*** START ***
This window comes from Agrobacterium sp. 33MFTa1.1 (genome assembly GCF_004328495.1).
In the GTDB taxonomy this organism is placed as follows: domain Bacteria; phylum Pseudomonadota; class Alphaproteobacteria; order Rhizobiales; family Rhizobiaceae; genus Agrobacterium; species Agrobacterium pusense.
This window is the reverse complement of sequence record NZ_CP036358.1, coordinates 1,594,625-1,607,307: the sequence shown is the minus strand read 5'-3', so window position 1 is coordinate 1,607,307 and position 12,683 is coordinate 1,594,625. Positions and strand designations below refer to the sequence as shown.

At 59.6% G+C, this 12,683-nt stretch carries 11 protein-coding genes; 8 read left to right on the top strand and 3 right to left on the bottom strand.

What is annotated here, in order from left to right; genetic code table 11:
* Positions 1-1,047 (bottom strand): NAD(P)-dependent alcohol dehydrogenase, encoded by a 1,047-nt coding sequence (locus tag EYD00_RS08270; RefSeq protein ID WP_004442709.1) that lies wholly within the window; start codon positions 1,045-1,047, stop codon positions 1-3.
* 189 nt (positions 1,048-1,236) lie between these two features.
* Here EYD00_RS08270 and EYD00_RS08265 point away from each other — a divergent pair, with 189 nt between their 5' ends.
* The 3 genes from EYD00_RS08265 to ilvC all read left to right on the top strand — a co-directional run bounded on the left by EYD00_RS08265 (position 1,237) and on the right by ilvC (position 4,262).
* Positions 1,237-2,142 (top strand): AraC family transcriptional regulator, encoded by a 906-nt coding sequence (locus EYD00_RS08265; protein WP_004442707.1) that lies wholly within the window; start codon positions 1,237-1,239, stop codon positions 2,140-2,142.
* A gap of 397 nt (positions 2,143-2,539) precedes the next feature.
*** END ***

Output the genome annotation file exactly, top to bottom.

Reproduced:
This window comes from Agrobacterium sp. 33MFTa1.1 (genome assembly GCF_004328495.1).
In the GTDB taxonomy this organism is placed as follows: domain Bacteria; phylum Pseudomonadota; class Alphaproteobacteria; order Rhizobiales; family Rhizobiaceae; genus Agrobacterium; species Agrobacterium pusense.
This window is the reverse complement of sequence record NZ_CP036358.1, coordinates 1,594,625-1,607,307: the sequence shown is the minus strand read 5'-3', so window position 1 is coordinate 1,607,307 and position 12,683 is coordinate 1,594,625. Positions and strand designations below refer to the sequence as shown.

At 59.6% G+C, this 12,683-nt stretch carries 11 protein-coding genes; 8 read left to right on the top strand and 3 right to left on the bottom strand.

What is annotated here, in order from left to right; genetic code table 11:
* Positions 1-1,047 (bottom strand): NAD(P)-dependent alcohol dehydrogenase, encoded by a 1,047-nt coding sequence (locus tag EYD00_RS08270; RefSeq protein ID WP_004442709.1) that lies wholly within the window; start codon positions 1,045-1,047, stop codon positions 1-3.
* 189 nt (positions 1,048-1,236) lie between these two features.
* Here EYD00_RS08270 and EYD00_RS08265 point away from each other — a divergent pair, with 189 nt between their 5' ends.
* The 3 genes from EYD00_RS08265 to ilvC all read left to right on the top strand — a co-directional run bounded on the left by EYD00_RS08265 (position 1,237) and on the right by ilvC (position 4,262).
* Positions 1,237-2,142 (top strand): AraC family transcriptional regulator, encoded by a 906-nt coding sequence (locus EYD00_RS08265; protein WP_004442707.1) that lies wholly within the window; start codon positions 1,237-1,239, stop codon positions 2,140-2,142.
* A gap of 397 nt (positions 2,143-2,539) precedes the next feature.